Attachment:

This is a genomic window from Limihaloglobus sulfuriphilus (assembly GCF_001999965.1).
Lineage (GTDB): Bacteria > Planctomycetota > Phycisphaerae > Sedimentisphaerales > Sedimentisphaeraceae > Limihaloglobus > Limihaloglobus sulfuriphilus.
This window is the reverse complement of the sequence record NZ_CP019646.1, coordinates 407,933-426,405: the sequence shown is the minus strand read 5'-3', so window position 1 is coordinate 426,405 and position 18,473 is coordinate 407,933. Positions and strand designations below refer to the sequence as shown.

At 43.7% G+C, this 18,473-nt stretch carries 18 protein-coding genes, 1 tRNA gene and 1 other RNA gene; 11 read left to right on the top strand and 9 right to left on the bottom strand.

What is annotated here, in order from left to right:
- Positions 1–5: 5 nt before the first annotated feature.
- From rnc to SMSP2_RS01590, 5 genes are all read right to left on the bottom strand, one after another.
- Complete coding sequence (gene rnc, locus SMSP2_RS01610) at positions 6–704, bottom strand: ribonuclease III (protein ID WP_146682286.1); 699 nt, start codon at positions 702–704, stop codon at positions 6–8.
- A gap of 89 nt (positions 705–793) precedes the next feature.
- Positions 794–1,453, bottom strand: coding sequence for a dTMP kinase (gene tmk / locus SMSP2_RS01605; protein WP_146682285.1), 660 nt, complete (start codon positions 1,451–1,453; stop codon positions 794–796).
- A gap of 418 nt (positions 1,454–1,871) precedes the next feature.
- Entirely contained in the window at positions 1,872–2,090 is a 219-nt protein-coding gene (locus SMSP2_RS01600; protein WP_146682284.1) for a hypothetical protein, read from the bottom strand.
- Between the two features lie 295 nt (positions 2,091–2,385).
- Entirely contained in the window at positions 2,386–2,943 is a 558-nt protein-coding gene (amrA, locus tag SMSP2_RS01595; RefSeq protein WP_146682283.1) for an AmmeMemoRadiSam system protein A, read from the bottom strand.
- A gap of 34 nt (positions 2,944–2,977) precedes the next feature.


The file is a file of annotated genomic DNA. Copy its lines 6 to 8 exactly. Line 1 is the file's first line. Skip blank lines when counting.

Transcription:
- Positions 1–5: 5 nt before the first annotated feature.
- From rnc to SMSP2_RS01590, 5 genes are all read right to left on the bottom strand, one after another.
- Complete coding sequence (gene rnc, locus SMSP2_RS01610) at positions 6–704, bottom strand: ribonuclease III (protein ID WP_146682286.1); 699 nt, start codon at positions 702–704, stop codon at positions 6–8.